Measuring America

Land was roamed over, settled on and farmed but never owned until Monarchs assumed ownership and gave land to nobles that helped them. But King Henry VIII of Britain confiscated over 200 monasteries in 1538 and sold the land to make money. Now land had monetary value but only to Gentlemen, the Landed Gentry.

There was no standard for land measure, an acre generally being based on how many it could feed making a fertile acre smaller than a non-fertile one. Edmund Gunter of England invented a chain that standardized the size of an acre.

Settlers to America were granted land in New England, squatted on or bought land in the south and the concept of ownership was so great that thousands flocked to our shores. Needing money after the Rev War, the Government decided in 1885 to measure and sell the Northwest Territory, Land north and west of the Ohio River. The measurement was to be by Gunter's chain and by lines running true east and west and North and south dividing land into township consisting of 36 one square mile sections. Each square mile section held 640 acres and was to sell at $640 or a dollar an acre. Each township was identified east to west by Ranges and North to south by Townships and each square mile by section number. But the work was slow and shoddy and congress called a halt to it in 1887 after only seven ranges had been completed. The minimum sale price of $640 was too high for most people and only $117,000 was raised.

Land companies then started buying land directly from the Govt including the Ohio Land Company in 1888 and former General Rufus Putnam led 47 settlers to a planned community they called Marietta at the Junction of the Ohio and Muskingum rivers, becoming the first settlement in the territory.

After eight years, Congress renewed the survey under new Surveyor General Jared Mansfield. He chose as the Prime Meridian, a line separating Ohio from Indiana and continued to lay out a very accurate grid in 36 square mile townships. One problem with a survey of this type is as the north south lines grow further north, they get closer together because of the curvature of the earth and so Jared jogged the lines to a new start to prevent the error from accumulating. Since most roads today follow those lines, a sudden 90 degree jog in the road comes as a surprise in all of that flat land. As new land was acquired through the Mexican war and the Louisiana Purchase, the survey eventually surveyed and sold a billion acres.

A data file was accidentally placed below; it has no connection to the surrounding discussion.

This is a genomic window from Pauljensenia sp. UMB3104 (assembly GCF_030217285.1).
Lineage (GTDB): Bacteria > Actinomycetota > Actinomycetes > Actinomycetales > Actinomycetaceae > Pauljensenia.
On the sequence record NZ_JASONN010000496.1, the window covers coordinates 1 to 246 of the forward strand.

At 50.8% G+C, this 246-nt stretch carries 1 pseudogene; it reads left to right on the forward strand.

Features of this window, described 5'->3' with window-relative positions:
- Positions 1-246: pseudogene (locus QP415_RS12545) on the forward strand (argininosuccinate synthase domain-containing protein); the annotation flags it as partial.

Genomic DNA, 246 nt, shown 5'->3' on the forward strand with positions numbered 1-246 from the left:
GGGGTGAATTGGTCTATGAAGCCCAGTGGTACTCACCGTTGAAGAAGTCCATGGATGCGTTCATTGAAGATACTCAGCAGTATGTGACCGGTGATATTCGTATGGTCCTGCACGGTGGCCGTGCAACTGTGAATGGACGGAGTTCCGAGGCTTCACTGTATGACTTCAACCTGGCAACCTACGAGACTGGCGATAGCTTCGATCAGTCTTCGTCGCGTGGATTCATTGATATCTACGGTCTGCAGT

During the presentation, maps were shown that were obtained from the great map collection of David Rumsey, Go to http://www.davidrumsey.com . under U.S. Public Survey to can find maps showing the layout of the grid in any state you are interested in. If you click on a map to enlarge it and click it again to select it, you can then scroll down the left column until you find Download in MrSid format. It will be a large download and you'll have to also download the MrSid viewer but it's the best way to view those maps in detail. The bars on the right of MrSid enable you to scroll or enlarge as do the icon on the top of the page.

To find if your ancestors bought land, go to http://www.glorecords.blm.gov/PatentSearch/Default.asp? . If you want to search all states at once, click on Standard and scroll down to All States. You can go to the Land Description or see the original document. Once you have the state and lot identification, you can go to David Rumsey and find the state map and locate the parcel. Also on that web page is a link to Resource Links the will take you this page that has many links to state resources: http://www.glorecords.blm.gov/Visitors/StateResearch.asp .